What's Next: Replacing Braden Lenzy

With Braden Lenzy out for at least two weeks, let's take a look at what the Irish must do to replace him

Notre Dame head coach Brian Kelly announced on Thursday that junior wide receiver Braden Lenzy would not be available for games against Georgia Tech and Clemson, and possibly longer, due to a season-long hamstring injury that was re-aggravated against Pitt.

Lenzy has not been himself all season, but the Irish staff kept plugging away as if he would soon return. That kept the offense from providing much downfield impact. In fact, Notre Dame has completed just five non-red zone passes all season that traveled more than 20 yards down the field, and not one was over the top of the defense. Only three were actual vertical routes (two vs. Florida State, one vs. Pitt).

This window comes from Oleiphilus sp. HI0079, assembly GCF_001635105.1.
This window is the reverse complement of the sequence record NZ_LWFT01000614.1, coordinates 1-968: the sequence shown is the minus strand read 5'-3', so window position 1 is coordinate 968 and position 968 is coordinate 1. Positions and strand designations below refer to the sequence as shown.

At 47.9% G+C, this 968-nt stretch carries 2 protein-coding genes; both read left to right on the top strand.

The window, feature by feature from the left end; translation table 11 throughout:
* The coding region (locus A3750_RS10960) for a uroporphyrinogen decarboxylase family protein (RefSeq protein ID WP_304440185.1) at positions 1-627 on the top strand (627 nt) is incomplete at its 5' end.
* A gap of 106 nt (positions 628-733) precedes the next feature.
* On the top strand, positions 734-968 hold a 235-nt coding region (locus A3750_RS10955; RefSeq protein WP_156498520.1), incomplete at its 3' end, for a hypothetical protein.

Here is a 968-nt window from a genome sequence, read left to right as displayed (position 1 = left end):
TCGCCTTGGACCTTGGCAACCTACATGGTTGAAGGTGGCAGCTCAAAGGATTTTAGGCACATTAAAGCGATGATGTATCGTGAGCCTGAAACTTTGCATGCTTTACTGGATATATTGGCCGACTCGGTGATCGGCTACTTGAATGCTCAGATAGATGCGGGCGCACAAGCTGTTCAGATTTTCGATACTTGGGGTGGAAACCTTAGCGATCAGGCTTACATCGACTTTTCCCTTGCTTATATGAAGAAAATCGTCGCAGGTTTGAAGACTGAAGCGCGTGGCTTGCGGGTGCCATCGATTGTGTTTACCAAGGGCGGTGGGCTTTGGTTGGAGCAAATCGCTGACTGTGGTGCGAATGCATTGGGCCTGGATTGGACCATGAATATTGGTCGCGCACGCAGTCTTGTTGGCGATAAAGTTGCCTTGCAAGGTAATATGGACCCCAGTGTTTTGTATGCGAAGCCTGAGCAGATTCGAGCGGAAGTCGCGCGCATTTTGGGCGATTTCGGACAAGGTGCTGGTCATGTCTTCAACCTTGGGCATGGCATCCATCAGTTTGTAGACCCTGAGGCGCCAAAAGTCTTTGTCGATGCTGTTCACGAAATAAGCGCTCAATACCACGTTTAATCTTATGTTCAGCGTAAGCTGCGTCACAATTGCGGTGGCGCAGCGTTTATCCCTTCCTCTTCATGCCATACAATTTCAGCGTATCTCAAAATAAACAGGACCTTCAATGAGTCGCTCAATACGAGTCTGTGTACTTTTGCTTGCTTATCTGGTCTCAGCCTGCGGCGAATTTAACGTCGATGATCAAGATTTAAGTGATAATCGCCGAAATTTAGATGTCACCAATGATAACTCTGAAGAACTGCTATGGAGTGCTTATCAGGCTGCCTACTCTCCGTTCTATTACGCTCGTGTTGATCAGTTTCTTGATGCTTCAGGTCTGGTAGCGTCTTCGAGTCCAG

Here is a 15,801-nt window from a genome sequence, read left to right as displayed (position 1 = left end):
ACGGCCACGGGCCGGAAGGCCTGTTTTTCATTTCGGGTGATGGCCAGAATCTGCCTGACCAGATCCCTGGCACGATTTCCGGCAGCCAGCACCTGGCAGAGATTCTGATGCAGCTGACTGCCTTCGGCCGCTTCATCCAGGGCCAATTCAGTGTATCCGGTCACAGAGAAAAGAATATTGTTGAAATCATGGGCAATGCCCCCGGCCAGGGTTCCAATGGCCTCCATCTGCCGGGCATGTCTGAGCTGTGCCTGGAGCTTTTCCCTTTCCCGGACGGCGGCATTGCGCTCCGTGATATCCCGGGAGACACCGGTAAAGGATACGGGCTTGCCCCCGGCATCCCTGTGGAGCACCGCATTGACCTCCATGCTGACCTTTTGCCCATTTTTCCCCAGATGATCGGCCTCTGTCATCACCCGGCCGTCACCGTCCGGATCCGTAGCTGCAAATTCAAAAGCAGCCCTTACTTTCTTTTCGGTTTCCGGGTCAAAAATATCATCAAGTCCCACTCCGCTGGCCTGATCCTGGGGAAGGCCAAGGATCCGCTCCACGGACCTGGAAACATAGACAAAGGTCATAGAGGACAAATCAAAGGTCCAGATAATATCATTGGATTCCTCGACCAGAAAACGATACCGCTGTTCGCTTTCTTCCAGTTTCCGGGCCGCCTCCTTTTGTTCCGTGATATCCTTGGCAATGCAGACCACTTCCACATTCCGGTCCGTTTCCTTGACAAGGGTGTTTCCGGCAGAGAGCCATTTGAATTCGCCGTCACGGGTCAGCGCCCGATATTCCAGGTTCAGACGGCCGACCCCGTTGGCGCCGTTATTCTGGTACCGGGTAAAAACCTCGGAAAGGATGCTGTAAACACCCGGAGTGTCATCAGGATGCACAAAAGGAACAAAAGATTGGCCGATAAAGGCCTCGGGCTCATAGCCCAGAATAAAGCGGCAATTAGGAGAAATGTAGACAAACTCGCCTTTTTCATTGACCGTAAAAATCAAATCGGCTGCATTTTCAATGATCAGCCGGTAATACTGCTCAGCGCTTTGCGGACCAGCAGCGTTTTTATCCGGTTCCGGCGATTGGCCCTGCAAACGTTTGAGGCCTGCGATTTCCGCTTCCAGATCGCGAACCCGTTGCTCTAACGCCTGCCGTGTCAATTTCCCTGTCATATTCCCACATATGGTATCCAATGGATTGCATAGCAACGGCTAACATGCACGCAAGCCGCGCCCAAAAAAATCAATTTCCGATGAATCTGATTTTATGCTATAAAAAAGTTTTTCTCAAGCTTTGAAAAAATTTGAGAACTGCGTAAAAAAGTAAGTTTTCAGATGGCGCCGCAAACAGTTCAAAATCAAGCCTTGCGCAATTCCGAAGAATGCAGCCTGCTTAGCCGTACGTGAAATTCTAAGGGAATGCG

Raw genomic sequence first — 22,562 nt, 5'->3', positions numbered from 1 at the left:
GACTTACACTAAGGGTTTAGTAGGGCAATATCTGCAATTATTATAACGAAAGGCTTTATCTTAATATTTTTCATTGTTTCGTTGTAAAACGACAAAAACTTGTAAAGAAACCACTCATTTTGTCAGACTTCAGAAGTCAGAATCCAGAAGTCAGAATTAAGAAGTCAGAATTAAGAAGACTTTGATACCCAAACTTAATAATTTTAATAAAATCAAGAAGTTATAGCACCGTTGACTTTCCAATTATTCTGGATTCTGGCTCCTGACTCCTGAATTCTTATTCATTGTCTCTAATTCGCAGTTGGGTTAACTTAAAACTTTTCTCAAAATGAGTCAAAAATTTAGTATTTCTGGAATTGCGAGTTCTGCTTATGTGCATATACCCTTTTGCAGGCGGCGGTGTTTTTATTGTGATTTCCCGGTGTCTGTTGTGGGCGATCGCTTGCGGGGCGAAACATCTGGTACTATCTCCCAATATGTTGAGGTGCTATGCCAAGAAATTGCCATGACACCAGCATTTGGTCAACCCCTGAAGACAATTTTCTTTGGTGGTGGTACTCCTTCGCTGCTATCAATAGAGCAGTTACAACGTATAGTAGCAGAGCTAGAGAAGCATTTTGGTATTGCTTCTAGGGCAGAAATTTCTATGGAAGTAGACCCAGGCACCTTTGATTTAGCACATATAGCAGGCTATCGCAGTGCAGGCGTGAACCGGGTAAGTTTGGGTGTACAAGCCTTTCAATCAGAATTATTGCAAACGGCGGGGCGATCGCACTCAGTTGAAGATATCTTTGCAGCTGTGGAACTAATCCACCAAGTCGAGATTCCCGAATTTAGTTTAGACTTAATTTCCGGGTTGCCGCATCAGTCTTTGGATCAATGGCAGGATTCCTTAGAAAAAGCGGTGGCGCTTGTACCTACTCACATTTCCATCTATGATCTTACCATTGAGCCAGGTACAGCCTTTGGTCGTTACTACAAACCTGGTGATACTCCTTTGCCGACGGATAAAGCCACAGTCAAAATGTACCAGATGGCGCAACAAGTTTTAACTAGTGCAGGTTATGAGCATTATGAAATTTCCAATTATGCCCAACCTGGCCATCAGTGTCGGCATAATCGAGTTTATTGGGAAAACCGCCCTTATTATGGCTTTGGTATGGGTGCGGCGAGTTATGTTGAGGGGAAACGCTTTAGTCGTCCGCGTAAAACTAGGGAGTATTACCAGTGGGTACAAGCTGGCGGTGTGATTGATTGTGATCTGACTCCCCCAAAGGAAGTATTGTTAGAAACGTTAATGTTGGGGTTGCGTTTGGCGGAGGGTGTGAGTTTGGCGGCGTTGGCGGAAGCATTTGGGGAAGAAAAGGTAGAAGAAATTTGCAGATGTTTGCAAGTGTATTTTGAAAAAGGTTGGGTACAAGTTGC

Notre Dame's lack of a vertical passing game has not kept it from winning so far, thanks in part to a great run game, a dominant defense and a very soft schedule.

To beat Clemson, North Carolina, Boston College and possibly even Wake Forest, the Irish offense must develop more of a vertical pass game, and it was must do so without its most explosive wide receiver.

So what are the options to replace Lenzy, and replace what he was supposed to bring to the pass game? 

1. Tommy Tremble — Yes, Tremble is a great blocker, but his athleticism also presents the offense with some downfield/big play potential that it is not currently taking advantage of. It would be wise for the Irish staff to bring some "new school" tight end concepts to pass game, with Tremble being the focus.